Speaking at an engagement in Belfast at the University of Ulster, the Taoiseach Enda Kenny has repeated his support for a full public enquiry into the killing of Pat Finucane. The well-known solicitor was shot dead by the UFF in front of his family at his home in North Belfast on February 12th 1989. It was one of the murders I reported on during the troubles and this was among the most high-profile cases. Standing beside the police cordon a well-known BBC reporter came over to me and my cameraman and said “you know who it is?”. He then told me it was Pat Finucane. I had interviewed the lawyer a few times, including at a controversial inquest at Craigavon courthouse. According to the BBC’s Political Correspondent Martina Purdy, Mr Kenny said relations between the British and Irish governments had never been closer, but there were areas where there was a difference of opinion. Paying tribute to Mr Finucane’s widow Geraldine for the way she has campaigned with “great dignity and courage”, Mr Kenny said he supported her in the campaign for a full public inquiry into the killing.
An emotional Geraldine Finucane told a well-attended fringe meeting of trade unionists in Derry on Tuesday night that dealing with her husband’s case was an absolute necessity if progress is to continue in Northern Ireland. Mrs Finucane said she had no confidence in a Cory2 process suggested by the British government into her husband’s murder. She told the meeting the way the Prime Minister David Cameron dealt with the issue showed that the promises of the British government can easily be broken. Clearly still affected by the circumstances of last October’s meeting in London, Geraldine Finucane said she and her family had been lured to Downing Street under false pretences by a disreputable government led by a disreputable man. She said the let-down by David Cameron over the prospect of a full enquiry was one of most cruel & devastating experiences she had had since her campaign began. As RTÉ News reported at the time, Mr Cameron proposed that instead of the full inquiry into allegations of security force collusion suggested by Judge Cory, that a QC should undertake a review of the case. Mrs Finucane had been told in late summer that the Prime Minister wanted to meet her and she said she had been encouraged at the time by the offer of engagement with her family, following the lengthy delay in following up a commitment made originally to the family in the Weston Park talks in 2001.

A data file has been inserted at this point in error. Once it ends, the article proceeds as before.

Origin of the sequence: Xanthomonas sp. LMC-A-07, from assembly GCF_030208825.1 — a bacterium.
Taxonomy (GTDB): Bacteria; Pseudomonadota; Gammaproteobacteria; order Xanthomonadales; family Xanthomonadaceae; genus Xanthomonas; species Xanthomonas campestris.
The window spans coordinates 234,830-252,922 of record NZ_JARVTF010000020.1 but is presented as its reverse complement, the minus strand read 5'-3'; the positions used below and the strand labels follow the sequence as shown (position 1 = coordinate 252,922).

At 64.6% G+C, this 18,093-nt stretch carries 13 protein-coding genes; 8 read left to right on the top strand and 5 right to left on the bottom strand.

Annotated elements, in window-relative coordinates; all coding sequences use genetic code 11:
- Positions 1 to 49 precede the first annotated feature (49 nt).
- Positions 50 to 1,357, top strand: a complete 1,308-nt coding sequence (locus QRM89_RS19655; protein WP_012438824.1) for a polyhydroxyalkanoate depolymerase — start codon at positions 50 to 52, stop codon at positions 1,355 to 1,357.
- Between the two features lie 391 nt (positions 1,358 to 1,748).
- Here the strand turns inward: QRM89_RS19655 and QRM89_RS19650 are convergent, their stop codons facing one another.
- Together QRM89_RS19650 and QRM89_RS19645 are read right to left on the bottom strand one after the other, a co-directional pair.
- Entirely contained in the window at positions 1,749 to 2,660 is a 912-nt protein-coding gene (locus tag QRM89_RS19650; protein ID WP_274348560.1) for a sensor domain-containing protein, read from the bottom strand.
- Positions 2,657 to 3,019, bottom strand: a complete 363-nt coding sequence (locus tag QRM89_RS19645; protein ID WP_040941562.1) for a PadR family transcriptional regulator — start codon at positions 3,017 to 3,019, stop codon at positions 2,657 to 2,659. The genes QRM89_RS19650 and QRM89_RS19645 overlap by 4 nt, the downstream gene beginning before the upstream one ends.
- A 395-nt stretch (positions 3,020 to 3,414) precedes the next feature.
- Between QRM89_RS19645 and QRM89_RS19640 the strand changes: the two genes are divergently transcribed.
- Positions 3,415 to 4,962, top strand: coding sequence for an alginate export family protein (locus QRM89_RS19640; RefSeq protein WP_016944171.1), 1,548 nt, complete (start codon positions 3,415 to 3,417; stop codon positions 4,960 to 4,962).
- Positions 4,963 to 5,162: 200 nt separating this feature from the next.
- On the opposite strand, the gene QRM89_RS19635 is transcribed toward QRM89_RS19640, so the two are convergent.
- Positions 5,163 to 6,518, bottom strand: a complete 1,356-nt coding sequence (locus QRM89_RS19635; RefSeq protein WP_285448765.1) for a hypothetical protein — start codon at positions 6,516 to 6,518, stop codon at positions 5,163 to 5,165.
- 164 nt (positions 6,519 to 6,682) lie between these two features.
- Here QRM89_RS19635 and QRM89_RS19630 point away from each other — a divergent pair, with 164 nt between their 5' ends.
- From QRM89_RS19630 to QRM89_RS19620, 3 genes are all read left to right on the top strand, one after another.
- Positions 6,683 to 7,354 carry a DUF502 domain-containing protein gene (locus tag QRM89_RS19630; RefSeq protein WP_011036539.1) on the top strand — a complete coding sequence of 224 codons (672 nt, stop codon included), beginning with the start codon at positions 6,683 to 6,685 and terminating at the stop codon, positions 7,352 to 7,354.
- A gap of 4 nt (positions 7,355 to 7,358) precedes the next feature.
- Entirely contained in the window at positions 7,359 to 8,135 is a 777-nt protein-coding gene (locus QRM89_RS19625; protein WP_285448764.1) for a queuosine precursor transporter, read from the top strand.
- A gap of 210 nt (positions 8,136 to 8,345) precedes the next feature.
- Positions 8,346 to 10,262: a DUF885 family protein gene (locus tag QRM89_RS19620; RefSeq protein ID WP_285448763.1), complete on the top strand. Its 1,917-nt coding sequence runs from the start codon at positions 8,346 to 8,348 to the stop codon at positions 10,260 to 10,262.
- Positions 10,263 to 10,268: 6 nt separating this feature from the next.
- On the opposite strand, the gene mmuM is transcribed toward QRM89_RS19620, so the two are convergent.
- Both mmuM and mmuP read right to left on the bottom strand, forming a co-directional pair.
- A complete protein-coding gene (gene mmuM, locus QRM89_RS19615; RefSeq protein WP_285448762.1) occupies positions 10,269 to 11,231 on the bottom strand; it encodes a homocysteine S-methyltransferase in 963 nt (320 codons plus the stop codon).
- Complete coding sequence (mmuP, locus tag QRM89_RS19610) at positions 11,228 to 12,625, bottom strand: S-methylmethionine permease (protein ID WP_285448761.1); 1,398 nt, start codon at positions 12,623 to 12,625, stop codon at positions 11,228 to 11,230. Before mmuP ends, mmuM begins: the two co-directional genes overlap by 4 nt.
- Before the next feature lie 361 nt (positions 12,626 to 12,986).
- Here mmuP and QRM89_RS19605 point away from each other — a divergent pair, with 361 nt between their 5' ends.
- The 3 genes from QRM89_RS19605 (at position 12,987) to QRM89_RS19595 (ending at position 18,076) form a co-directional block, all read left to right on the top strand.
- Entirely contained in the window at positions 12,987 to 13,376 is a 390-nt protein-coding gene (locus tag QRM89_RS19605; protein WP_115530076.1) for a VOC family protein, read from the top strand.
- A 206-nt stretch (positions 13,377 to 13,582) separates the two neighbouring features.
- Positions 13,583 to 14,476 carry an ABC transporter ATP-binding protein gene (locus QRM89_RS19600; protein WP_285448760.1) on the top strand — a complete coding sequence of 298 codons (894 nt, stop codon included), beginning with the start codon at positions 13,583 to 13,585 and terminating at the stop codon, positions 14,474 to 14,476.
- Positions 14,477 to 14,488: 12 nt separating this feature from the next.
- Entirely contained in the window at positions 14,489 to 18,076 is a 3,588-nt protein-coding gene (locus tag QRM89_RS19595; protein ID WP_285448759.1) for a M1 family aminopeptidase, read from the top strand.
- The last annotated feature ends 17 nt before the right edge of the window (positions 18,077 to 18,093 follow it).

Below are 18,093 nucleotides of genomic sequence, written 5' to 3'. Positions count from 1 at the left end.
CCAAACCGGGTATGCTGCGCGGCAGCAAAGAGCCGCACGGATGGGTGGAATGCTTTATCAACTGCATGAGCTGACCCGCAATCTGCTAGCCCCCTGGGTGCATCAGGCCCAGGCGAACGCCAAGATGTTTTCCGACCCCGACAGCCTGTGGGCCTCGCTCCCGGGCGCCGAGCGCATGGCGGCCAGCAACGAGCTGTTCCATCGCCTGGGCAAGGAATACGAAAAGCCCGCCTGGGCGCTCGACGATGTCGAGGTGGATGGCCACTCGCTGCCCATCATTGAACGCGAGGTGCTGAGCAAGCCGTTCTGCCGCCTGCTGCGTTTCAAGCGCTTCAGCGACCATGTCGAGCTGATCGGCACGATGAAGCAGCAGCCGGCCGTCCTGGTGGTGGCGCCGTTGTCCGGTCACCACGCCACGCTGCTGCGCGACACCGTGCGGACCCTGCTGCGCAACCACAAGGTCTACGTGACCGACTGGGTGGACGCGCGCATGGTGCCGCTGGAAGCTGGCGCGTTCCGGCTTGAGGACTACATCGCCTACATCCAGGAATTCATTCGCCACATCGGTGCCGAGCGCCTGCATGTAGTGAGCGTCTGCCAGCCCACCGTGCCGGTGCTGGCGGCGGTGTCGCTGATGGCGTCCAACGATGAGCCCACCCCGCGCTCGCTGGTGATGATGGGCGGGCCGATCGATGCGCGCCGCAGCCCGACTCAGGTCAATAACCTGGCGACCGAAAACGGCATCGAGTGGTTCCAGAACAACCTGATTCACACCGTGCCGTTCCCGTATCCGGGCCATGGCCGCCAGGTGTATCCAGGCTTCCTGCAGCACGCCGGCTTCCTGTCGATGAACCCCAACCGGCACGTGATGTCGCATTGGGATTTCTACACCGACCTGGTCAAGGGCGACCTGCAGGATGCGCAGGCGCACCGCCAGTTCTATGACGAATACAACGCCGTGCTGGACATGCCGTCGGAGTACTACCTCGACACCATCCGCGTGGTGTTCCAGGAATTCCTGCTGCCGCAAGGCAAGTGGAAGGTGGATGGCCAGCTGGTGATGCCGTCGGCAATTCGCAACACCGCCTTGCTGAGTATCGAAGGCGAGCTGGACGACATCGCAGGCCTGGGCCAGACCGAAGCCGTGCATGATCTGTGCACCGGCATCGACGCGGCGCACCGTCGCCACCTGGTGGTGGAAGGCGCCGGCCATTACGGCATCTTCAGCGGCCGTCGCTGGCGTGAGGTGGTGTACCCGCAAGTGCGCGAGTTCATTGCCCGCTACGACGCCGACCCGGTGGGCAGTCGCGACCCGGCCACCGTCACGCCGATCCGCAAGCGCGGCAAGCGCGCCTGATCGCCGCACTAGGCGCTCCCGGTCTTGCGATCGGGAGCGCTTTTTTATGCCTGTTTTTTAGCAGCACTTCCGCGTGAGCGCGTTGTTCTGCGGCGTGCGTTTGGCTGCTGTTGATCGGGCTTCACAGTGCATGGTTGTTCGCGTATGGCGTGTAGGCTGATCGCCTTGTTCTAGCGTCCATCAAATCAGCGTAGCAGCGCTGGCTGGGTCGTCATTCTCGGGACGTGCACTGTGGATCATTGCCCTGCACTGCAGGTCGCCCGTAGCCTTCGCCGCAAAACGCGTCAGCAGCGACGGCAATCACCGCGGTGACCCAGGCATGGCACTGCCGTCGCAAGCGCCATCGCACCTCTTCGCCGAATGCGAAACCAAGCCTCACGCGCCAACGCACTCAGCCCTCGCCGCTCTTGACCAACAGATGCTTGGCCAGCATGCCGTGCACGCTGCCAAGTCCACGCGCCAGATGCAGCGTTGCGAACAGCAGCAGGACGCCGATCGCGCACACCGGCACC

Alan McBride from the WAVE trauma centre in Belfast who lost his wife and father-in-law in the IRA Shankill bombing also spoke about his own experience. He said the past was not going to go away and he supported the Finucane family’s right to have a full public enquiry. Alan also described how on a visit to the United States alongside some republicans, a former IRA man had told him he was sorry for the Shankill bomb and what happened was wrong. He had helped to humanise his loss, he said, and had acknowledged my pain. Former ICTU President Inez McCormack also addressed the meeting. As NI Secretary of UNISON she had helped to set up the handshake in West Belfast between the Sinn Féin President Gerry Adams and President Mary Robinson in June 1993 at Rupert Stanley College. I remember that occasion as one when the media were kept firmly outside the door in order to ensure that no pictures of the handshake were taken. Yet it was a defining moment in the lead-up to the IRA ceasefire the following year. Here is one account of the occasion from the Independent.UPDATE: The News Letter reports that the Taoiseach’s comments were strongly criticised by the UUP chair Lord Empey and MLA Danny Kennedy.